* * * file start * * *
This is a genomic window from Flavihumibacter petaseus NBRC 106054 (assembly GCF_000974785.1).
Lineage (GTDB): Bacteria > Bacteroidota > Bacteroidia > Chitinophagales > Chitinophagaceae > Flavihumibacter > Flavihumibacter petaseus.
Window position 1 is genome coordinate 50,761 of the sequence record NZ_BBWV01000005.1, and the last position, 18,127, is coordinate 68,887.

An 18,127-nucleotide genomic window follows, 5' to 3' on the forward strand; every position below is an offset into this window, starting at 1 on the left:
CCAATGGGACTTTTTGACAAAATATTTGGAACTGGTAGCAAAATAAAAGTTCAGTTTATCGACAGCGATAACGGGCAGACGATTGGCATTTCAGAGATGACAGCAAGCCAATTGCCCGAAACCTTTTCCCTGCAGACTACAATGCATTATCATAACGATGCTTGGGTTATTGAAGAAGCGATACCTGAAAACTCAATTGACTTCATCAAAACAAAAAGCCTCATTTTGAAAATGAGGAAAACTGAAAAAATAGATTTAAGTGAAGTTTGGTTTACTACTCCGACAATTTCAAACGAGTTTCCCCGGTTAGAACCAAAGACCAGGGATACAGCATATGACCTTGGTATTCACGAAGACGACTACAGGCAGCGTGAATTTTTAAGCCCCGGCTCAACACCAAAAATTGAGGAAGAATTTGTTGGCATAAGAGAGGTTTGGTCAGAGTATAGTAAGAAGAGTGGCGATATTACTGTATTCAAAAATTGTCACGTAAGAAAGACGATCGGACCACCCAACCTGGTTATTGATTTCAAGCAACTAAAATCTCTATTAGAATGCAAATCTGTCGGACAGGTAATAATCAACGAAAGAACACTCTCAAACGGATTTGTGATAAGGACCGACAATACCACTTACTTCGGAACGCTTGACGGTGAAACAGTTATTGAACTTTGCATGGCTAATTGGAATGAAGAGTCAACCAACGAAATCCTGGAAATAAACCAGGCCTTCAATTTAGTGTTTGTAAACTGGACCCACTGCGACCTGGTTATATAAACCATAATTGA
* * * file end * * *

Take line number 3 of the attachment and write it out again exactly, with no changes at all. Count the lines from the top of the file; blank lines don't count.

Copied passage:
Window position 1 is genome coordinate 50,761 of the sequence record NZ_BBWV01000005.1, and the last position, 18,127, is coordinate 68,887.